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Local leather-footwear firms see more opportunities in supply chains

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HCMC – Amid the Covid-19 pandemic, many foreign buyers have highly valued the capability of Vietnamese leather and footwear enterprises, especially in terms of design and research & development, paving the way for them to take the initiative in supply chains.

Thanks to the effective control of the pandemic and the signing of new-generation free trade agreements, the local leather and footwear industry is gradually recovering.

China, which supplies half of the leather and footwear products to the global market, enhanced the import of the products from Vietnam last year, Nguyen Duc Thuan, chairman of the Vietnam Leather, Footwear and Handbag Association (LEFASO), said at a conference on January 12 to review the sector’s performance last year and come up with plans for this year.

According to LEFASO, the revenue from leather and footwear exports was US$19.5 billion last year, down 11% over 2019. However, leather and footwear exports to China increased 15%, the highest ever growth.

Despite being heavily affected by the pandemic, the sector’s production activities have been maintained and enterprises have still retained laborers.

Thuan said Vietnamese leather and footwear enterprises have proved their capacity to combat Covid-19, while importers have approved the designs of local firms online.

Despite the complicated developments of the pandemic in the United States, Europe, Japan and China, domestic firms have secured long-term orders.

Banks have offered lending rates of 2-3% per year, which are low compared with the rates in the previous years, paving the way for enterprises to expand their investment and increase their capacity, Thuan noted, adding that local firms should meet requirements on environmental protection and prevent trade fraud.

According to LEFASO Vice Chairman Phan Thi Thanh Xuan, 95% of locally-made leather and footwear products are exported. The United States and the United Kingdom account for 70% of Vietnam’s leather and footwear exports.

Suppliers should meet environment and labor standards and must accept small orders as buyers require suppliers to quickly respond to the demands of the market, focus on simple and basic goods as well as the quality of materials, Xuan said.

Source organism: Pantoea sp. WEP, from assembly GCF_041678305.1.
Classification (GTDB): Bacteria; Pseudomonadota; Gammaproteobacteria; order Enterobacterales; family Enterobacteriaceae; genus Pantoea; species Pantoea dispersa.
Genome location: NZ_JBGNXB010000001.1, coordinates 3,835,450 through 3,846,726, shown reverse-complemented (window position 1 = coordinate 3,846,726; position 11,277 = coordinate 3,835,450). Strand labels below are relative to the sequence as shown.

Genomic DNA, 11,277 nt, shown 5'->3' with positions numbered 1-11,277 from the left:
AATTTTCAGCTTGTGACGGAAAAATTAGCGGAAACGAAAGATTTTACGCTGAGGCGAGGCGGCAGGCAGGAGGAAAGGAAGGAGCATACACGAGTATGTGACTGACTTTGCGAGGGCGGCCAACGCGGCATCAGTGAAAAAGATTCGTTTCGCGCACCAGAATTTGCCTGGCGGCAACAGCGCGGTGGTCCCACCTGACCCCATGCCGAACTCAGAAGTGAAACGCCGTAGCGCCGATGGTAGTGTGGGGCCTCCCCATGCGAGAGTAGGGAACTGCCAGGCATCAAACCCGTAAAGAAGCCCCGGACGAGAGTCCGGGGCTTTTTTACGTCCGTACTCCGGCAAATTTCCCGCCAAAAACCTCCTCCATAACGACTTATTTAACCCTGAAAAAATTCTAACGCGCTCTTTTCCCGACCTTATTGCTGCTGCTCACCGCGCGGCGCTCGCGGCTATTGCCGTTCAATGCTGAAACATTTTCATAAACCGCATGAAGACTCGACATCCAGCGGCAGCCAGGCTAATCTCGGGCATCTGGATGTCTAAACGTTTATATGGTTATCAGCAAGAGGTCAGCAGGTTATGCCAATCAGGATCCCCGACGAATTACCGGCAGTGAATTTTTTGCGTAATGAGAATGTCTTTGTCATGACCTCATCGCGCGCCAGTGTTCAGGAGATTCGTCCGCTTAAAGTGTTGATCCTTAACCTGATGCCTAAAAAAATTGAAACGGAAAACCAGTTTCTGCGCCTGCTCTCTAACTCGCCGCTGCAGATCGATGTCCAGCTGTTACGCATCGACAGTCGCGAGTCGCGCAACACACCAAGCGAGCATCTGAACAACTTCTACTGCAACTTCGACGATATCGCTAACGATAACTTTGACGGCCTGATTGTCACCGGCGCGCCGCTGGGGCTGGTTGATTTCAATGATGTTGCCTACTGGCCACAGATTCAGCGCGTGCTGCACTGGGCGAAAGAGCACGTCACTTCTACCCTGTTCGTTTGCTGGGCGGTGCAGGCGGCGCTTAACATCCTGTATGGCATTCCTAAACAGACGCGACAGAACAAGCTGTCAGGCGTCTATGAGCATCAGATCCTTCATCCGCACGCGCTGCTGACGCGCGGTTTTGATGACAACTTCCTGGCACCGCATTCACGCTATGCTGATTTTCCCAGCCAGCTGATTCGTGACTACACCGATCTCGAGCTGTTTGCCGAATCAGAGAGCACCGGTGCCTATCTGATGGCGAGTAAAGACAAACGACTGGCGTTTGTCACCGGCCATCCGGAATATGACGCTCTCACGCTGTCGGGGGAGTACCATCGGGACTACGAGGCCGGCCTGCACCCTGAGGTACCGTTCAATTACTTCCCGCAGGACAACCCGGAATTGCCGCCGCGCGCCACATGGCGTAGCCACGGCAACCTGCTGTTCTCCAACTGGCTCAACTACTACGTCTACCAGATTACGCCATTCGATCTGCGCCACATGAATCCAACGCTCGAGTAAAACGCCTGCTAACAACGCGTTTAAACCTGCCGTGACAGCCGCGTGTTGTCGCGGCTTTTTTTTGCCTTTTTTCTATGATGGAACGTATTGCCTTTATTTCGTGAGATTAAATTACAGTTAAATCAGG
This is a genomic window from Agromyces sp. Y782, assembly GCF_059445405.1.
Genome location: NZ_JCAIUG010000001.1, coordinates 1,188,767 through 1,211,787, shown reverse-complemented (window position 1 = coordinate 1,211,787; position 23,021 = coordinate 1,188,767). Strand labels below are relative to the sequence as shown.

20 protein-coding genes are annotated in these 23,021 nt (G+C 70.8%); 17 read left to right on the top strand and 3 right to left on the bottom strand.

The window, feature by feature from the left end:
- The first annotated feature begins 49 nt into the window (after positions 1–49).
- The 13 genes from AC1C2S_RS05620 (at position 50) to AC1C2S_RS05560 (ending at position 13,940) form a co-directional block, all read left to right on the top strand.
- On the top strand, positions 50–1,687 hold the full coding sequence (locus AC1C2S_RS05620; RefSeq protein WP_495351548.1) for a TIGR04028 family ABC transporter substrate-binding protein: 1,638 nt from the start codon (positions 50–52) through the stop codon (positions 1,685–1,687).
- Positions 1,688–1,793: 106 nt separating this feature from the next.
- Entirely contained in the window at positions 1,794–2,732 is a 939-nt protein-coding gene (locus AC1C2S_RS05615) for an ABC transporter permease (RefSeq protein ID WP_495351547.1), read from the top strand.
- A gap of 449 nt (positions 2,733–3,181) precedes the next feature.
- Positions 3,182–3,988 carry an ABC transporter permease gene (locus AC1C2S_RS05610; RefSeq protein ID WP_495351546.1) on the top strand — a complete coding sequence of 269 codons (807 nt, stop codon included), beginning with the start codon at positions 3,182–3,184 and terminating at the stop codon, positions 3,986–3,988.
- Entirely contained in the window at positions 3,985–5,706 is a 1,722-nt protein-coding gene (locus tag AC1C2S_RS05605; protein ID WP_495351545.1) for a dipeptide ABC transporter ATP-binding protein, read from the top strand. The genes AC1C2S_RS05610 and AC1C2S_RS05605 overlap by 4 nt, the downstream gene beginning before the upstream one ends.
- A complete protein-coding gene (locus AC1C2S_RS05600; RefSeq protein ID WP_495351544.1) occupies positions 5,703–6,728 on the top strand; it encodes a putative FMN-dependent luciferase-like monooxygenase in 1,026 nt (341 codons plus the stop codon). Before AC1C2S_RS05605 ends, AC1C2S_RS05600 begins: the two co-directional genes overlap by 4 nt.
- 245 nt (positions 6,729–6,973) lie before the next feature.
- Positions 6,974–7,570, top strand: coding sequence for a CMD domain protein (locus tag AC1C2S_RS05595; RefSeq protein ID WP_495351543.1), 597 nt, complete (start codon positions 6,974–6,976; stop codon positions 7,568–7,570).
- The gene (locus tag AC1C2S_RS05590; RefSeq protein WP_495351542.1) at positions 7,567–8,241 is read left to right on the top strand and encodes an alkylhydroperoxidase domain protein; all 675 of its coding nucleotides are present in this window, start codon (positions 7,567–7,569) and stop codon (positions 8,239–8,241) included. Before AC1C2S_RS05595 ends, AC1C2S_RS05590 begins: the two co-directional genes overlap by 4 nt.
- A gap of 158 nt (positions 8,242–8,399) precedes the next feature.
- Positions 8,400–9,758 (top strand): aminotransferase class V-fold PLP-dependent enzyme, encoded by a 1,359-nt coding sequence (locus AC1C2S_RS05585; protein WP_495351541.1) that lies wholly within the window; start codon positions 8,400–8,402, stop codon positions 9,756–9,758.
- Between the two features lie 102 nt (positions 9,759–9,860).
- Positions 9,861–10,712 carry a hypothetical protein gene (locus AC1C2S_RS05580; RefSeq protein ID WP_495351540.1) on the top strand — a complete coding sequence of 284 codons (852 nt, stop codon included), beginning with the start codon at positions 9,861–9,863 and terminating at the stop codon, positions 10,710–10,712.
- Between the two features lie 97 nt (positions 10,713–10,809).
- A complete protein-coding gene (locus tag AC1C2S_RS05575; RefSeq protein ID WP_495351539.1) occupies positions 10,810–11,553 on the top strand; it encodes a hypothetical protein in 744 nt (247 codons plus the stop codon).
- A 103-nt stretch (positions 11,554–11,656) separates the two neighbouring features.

Suppliers must also meet stricter requirements, such as a 30% reduction in the delivery time, the transparency of supply chains and ability to produce diverse goods.

The prices of Vietnam’s leather and footwear products are 1.7 times higher than the world’s average, LEFASO stated, citing the International Footwear Association.

However, the sector’s supporting industries remain dependent on imports.

Therefore, Vietnam should issue policies to develop centralized clusters to produce leather and footwear products and materials, thus helping the sector take the initiative in the supply of materials and improve its competitiveness.

Moreover, the relevant agencies should join hands to build training, research, trade promotion and fashion centers at home and abroad.

At a workshop, “Policy, regulatory and administrative reform to boost development of Vietnam leather, footwear and handbag sectors”, held by LEFASO and the U.S. Agency for International Development (USAID) on January 12, director of USAID in Vietnam Ann Marie Yastishock said the leather and footwear sector had been seriously affected by Covid-19. Enterprises in the sector will continue facing more challenges in the future.

Therefore, through the LinkSME project, USAID, the Vietnamese Government and LEFASO have joined hands to come up with development strategies for the sector.

By Hung Le

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